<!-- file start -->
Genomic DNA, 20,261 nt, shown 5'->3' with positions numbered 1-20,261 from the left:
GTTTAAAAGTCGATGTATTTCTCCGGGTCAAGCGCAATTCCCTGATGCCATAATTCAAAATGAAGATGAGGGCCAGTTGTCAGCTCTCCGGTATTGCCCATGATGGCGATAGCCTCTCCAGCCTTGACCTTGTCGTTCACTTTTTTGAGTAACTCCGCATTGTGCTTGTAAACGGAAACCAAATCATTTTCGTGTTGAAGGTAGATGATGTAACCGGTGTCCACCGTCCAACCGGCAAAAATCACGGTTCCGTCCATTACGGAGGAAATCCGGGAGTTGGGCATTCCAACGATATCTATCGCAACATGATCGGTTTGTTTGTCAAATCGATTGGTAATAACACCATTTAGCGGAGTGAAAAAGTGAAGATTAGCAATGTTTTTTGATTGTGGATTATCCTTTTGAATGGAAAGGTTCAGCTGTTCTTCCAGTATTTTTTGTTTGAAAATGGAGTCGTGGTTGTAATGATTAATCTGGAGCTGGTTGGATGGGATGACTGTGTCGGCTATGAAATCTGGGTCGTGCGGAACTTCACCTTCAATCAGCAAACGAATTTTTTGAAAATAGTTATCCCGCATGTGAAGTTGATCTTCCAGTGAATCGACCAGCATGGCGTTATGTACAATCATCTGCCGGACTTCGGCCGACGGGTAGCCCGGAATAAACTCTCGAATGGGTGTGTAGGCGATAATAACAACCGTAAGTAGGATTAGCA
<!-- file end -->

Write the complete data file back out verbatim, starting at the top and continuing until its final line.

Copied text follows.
Genomic DNA, 20,261 nt, shown 5'->3' with positions numbered 1-20,261 from the left:
GTTTAAAAGTCGATGTATTTCTCCGGGTCAAGCGCAATTCCCTGATGCCATAATTCAAAATGAAGATGAGGGCCAGTTGTCAGCTCTCCGGTATTGCCCATGATGGCGATAGCCTCTCCAGCCTTGACCTTGTCGTTCACTTTTTTGAGTAACTCCGCATTGTGCTTGTAAACGGAAACCAAATCATTTTCGTGTTGAAGGTAGATGATGTAACCGGTGTCCACCGTCCAACCGGCAAAAATCACGGTTCCGTCCATTACGGAGGAAATCCGGGAGTTGGGCATTCCAACGATATCTATCGCAACATGATCGGTTTGTTTGTCAAATCGATTGGTAATAACACCATTTAGCGGAGTGAAAAAGTGAAGATTAGCAATGTTTTTTGATTGTGGATTATCCTTTTGAATGGAAAGGTTCAGCTGTTCTTCCAGTATTTTTTGTTTGAAAATGGAGTCGTGGTTGTAATGATTAATCTGGAGCTGGTTGGATGGGATGACTGTGTCGGCTATGAAATCTGGGTCGTGCGGAACTTCACCTTCAATCAGCAAACGAATTTTTTGAAAATAGTTATCCCGCATGTGAAGTTGATCTTCCAGTGAATCGACCAGCATGGCGTTATGTACAATCATCTGCCGGACTTCGGCCGACGGGTAGCCCGGAATAAACTCTCGAATGGGTGTGTAGGCGATAATAACAACCGTAAGTAGGATTAGCA